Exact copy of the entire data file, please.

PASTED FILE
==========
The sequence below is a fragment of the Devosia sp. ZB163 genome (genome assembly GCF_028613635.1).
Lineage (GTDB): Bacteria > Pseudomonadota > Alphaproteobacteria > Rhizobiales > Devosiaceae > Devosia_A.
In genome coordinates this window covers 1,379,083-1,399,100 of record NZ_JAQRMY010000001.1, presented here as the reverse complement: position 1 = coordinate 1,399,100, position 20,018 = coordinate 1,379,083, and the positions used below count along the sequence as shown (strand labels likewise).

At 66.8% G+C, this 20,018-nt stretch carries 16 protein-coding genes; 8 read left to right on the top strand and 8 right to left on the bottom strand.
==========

The sequence below is a fragment of the Devosia sp. ZB163 genome (genome assembly GCF_028613635.1).
Lineage (GTDB): Bacteria > Pseudomonadota > Alphaproteobacteria > Rhizobiales > Devosiaceae > Devosia_A.
In genome coordinates this window covers 1,379,083-1,399,100 of record NZ_JAQRMY010000001.1, presented here as the reverse complement: position 1 = coordinate 1,399,100, position 20,018 = coordinate 1,379,083, and the positions used below count along the sequence as shown (strand labels likewise).

At 66.8% G+C, this 20,018-nt stretch carries 16 protein-coding genes; 8 read left to right on the top strand and 8 right to left on the bottom strand.